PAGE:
Unlike the tendency of contemporary philosophy production which means the same as manipulating nature, they believe in natural systems of cultivation and vinification: they reject the use of chemical fertilizers or pesticides in their vineyards. Any chemical process is refused in the winemaking as well as any artificial concentration or aromatization: this means that the quality of the wine is the result of the natural character of the vineyards, their soil composition and microclimatic differences determining the maturity of the individual vintages. The result is the authentic essence of their “terroir” in a glass.

Read more here:

2014 Giribaldi, Barolo, DOCG, Piedmont 

The Wine: (WE) Dark berry, vanilla and toasted oak sensations lead the nose. The linear palate delivers black plum, mocha and clove alongside grainy tannins that lead to a mouth-puckering the finish. Drink after 2022.

A ruby red colour with garnet reflexes. On the nose wild roses, raspberries and cinnamon. In the mouth it is dry and warm with sensations of vanilla, tobacco, leather and green tea leaves.

The Winery: The Giribaldi winery began at the beginning of the 20th century and has been producing wines for three generations. In those days, times were hard, and agriculture was not only a means of income but also a real pride for those who loved their land even though it made them suffer so much. It was normal for them to make sacrifices for the land they brought up on. Giribaldi produces organic wines. “Today, “organic” may seem like a market trend. However, for our winery “organic” means something very different. We started our organic grape growing back in 2001, and we obtained our first organic certification in 2004. This makes us one of the first organic wine producers.”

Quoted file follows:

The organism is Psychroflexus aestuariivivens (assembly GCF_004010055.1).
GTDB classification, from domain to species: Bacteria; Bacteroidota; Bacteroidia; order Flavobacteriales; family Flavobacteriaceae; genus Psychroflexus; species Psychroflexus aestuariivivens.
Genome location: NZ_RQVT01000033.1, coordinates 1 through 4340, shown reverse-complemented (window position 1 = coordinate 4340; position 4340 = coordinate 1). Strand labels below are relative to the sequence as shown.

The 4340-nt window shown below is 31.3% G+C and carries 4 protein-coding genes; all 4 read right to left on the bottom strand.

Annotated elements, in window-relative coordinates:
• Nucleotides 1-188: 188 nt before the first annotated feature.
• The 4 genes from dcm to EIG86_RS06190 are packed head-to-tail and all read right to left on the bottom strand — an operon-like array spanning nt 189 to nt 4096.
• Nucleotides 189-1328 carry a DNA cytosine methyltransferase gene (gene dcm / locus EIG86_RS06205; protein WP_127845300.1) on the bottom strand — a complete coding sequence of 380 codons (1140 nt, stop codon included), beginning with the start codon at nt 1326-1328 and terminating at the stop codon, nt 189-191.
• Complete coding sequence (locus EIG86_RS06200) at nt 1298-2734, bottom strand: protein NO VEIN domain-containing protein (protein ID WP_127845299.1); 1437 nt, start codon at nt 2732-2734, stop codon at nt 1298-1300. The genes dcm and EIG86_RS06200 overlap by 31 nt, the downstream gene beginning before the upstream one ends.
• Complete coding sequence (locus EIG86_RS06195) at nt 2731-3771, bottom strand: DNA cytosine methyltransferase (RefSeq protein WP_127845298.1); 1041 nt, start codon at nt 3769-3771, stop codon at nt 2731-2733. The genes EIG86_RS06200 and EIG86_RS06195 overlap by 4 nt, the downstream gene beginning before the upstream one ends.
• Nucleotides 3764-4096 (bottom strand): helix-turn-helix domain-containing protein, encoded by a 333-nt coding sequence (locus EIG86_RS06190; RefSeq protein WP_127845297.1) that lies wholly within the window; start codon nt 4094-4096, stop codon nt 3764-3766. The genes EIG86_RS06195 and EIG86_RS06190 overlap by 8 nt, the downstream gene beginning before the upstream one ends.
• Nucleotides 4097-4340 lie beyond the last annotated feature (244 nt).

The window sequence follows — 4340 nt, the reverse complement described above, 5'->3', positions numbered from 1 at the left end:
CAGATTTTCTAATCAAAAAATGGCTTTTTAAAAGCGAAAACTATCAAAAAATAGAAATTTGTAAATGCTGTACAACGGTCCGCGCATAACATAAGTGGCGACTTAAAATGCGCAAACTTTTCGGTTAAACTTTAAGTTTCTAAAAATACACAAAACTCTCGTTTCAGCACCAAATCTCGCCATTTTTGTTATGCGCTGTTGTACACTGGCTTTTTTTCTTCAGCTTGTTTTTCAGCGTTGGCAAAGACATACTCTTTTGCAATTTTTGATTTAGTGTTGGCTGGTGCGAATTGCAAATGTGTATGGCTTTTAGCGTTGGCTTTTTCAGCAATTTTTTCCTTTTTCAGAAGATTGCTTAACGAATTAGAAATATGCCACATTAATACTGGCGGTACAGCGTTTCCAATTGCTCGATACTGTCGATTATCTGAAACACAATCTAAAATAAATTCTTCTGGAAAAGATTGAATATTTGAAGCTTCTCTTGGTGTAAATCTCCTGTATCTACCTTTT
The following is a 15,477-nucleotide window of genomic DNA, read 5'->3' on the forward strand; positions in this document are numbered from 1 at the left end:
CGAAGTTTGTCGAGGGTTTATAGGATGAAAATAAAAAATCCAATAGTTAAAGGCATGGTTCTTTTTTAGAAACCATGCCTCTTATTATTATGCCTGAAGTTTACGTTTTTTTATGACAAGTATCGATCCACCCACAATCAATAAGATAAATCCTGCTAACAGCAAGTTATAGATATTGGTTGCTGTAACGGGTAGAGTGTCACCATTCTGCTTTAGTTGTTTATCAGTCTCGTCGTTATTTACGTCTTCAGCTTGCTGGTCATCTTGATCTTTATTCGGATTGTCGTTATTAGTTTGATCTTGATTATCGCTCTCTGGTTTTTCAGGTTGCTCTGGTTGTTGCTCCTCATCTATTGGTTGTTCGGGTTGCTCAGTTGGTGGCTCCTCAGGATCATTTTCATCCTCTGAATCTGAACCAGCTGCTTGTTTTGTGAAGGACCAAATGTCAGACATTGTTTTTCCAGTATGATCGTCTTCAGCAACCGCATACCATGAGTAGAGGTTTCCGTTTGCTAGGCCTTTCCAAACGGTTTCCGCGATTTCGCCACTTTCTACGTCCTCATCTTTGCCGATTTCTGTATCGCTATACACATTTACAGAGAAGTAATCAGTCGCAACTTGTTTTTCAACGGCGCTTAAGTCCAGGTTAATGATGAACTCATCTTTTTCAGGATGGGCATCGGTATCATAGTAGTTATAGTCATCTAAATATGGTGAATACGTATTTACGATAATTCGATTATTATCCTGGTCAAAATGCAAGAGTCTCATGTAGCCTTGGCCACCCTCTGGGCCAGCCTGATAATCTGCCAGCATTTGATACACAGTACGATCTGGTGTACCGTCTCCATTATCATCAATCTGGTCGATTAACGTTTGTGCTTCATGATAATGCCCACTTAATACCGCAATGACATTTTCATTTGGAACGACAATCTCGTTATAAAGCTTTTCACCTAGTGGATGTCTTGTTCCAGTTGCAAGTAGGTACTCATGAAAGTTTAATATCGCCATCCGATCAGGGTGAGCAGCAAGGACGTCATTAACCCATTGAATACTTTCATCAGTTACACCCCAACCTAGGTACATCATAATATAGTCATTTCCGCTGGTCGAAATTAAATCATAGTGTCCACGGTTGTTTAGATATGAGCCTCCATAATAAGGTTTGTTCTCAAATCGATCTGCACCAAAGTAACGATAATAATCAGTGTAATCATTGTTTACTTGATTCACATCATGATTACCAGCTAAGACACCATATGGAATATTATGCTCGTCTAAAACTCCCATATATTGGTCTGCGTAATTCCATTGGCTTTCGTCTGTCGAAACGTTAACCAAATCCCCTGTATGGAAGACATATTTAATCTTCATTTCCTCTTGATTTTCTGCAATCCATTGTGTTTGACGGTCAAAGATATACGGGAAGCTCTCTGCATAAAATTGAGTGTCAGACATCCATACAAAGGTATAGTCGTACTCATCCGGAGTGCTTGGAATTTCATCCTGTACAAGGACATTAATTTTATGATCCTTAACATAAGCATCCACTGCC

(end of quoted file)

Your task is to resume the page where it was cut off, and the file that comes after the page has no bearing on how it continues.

Read more about this winery here:

2016 Travaglini, Gattinara, DOCG, Piedmont 

The Wine:The Gattinara best expresses the classic qualities of the appellation; it is a wine with marked minerality and complexity.Deep ruby red in color with garnet reflections. On the nose, aromas of red fruit, blackberry, plum and licorice with hints of vanilla and leather. Full-bodied palate, with intense flavors of cherry, raspberry and spice culminating in a long and smooth finish. Outstanding with red meat, game, and hard cheeses. Recommended aging from 3 to 10 years, but this wine will easily maintain its integrity for years following.